I've been working the slippery slope of PR and journalism for almost 20 years, so there's not much I haven't seen. But today I encountered a degree of PR slackitude never before seen.
I share a client with a major international PR firm (I write copy, the firm promotes the website in Canada). An account supervisor at this fancy NY-based two-named PR agency emailed me today with this request:
"I noticed your inquiry on HARO and we were
looking at doing a similar press release in Canada for [shared client], and we would
love to leverage the content in Canada rather than reinvent the wheel if you
are okay with it. Do you have any additional information about what you are
working on? If we need to speak to someone at Monster, please let us know who
we should follow up with."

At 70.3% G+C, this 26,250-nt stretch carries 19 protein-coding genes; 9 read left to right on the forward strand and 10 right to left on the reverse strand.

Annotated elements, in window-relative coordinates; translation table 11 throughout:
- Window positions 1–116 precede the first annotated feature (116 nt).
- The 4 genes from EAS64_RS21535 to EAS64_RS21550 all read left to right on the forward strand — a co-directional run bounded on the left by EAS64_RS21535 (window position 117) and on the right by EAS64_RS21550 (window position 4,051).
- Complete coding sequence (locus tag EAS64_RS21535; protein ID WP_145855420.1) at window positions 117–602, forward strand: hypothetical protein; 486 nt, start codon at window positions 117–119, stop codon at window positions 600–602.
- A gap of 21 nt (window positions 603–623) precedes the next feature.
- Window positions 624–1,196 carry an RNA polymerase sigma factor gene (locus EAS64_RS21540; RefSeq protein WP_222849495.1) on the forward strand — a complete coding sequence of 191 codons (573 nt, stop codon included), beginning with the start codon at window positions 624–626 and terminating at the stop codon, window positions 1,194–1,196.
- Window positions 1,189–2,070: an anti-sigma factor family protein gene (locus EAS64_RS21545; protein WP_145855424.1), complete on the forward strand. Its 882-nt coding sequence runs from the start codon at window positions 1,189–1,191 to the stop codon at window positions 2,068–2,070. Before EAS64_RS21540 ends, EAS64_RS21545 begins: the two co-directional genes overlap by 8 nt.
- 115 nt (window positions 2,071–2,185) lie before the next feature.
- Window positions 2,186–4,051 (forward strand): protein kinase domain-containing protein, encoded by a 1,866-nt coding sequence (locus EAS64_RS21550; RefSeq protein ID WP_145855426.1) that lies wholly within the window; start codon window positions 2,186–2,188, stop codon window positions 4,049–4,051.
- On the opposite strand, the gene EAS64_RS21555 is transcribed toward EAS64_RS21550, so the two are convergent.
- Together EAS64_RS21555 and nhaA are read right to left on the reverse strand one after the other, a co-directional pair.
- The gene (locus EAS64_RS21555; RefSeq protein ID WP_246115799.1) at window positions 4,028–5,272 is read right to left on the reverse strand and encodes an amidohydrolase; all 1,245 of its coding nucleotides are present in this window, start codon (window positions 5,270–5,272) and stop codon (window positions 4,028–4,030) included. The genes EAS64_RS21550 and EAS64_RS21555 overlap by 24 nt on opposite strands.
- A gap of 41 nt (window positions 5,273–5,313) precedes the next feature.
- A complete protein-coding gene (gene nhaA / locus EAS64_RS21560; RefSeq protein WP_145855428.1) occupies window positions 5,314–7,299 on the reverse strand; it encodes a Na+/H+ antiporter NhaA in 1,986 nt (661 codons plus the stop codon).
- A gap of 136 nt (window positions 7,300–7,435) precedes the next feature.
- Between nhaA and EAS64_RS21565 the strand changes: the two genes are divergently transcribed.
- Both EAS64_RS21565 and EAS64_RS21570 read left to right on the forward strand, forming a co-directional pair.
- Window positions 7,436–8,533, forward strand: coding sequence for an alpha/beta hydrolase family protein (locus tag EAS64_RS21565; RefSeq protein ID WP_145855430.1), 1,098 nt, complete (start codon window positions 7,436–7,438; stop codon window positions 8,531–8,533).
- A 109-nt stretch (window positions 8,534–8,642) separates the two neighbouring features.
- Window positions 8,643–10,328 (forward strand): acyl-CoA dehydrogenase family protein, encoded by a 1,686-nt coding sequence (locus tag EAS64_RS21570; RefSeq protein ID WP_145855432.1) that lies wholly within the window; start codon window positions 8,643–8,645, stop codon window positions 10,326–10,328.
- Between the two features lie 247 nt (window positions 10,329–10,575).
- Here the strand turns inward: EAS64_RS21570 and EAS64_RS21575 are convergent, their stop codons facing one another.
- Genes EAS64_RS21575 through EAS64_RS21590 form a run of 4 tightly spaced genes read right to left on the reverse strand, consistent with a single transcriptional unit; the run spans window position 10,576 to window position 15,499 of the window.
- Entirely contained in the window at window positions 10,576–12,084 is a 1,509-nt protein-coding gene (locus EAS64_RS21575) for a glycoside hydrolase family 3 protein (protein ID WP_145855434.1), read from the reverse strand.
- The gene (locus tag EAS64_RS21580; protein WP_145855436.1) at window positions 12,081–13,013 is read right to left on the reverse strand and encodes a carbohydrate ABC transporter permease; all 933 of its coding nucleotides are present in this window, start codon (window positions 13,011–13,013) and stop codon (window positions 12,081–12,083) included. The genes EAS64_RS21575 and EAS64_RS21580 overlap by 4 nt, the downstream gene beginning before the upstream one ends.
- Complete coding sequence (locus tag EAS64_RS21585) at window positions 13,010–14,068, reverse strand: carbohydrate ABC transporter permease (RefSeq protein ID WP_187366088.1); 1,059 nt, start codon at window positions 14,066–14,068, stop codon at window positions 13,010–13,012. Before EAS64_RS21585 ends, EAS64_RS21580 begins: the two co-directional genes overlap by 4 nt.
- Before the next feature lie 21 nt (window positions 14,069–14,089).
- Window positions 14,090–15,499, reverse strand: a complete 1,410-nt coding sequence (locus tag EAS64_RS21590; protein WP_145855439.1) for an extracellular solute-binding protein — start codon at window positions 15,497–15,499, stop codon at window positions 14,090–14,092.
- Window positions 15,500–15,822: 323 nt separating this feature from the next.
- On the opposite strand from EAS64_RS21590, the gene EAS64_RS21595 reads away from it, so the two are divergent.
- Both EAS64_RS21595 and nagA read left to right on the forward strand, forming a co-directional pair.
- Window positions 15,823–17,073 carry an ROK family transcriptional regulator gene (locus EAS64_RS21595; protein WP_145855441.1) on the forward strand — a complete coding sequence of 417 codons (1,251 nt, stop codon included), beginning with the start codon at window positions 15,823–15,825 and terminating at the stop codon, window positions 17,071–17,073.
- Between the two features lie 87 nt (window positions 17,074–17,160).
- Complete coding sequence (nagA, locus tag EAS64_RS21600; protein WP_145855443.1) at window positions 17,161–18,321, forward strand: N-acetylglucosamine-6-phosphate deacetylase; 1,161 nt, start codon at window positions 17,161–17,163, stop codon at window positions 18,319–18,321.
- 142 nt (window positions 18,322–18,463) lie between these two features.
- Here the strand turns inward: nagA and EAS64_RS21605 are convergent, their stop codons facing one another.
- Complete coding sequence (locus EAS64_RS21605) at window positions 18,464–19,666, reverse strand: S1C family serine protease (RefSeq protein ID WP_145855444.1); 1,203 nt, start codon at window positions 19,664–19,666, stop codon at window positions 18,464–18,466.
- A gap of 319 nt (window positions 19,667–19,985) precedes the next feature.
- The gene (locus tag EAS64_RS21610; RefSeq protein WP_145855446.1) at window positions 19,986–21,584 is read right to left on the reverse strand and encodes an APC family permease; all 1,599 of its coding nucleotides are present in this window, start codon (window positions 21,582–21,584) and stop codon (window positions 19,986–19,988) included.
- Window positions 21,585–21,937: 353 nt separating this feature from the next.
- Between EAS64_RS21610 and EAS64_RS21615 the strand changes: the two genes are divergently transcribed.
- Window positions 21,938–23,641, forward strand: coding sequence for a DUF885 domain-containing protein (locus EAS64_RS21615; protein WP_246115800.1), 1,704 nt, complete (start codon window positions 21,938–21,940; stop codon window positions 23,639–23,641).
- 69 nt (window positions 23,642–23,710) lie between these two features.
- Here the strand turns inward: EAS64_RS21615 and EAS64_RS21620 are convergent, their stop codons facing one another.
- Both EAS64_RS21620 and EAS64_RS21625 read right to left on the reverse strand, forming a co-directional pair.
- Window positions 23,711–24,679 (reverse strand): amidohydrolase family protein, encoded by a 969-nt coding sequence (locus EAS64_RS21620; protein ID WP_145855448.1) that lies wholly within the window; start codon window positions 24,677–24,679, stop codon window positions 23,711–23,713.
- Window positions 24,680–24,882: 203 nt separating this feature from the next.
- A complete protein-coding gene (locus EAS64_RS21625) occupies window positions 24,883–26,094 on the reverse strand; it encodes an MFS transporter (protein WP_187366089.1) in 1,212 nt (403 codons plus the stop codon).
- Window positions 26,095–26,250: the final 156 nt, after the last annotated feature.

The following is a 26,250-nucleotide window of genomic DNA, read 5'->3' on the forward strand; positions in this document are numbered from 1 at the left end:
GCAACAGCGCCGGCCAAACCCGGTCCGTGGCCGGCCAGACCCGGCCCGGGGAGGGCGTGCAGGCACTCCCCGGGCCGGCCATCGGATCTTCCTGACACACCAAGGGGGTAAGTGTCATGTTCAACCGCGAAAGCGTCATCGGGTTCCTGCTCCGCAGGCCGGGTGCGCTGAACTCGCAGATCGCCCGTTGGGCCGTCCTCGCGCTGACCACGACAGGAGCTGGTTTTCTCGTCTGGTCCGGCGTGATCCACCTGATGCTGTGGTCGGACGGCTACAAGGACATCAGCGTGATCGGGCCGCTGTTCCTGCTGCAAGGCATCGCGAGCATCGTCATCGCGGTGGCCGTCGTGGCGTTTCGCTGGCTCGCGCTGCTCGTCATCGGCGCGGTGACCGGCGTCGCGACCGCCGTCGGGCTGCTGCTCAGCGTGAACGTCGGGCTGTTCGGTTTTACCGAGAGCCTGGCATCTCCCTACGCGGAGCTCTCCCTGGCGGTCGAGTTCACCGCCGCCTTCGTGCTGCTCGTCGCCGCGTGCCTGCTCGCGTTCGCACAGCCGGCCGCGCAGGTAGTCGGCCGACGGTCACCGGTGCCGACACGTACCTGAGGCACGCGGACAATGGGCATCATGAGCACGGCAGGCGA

Seriously? This is wrong on so many levels (and I'm not even talking about sentence structure!).
Let's say I give her the benefit of the doubt. Let's say she's planning on compensating me for my content -- even though she never mentions that. Even so, she's asking me to double-dip a client. That's totally uncool, not to mention unethical. That may be OK with her, but it's not how we do things around The Word Factory.
But I think she has no intention of paying me. I think she wants to take my work, present it as her own and bill the client 10x what I do (and I'm well-compensated, thank you very much). That's fraud, isn't it?
I haven't decided if I'll respond to this goofball or not, but I'm definitely sending her email to our client. If our common customer isn't offended by this tactic, then the account supe might get what she wants. I only hope she gets what she deserves.
You lessons from this, in case they aren't clear?
- Be decent.
- Don't double-dip.
- Don't be lazy.
- Do your own damn work.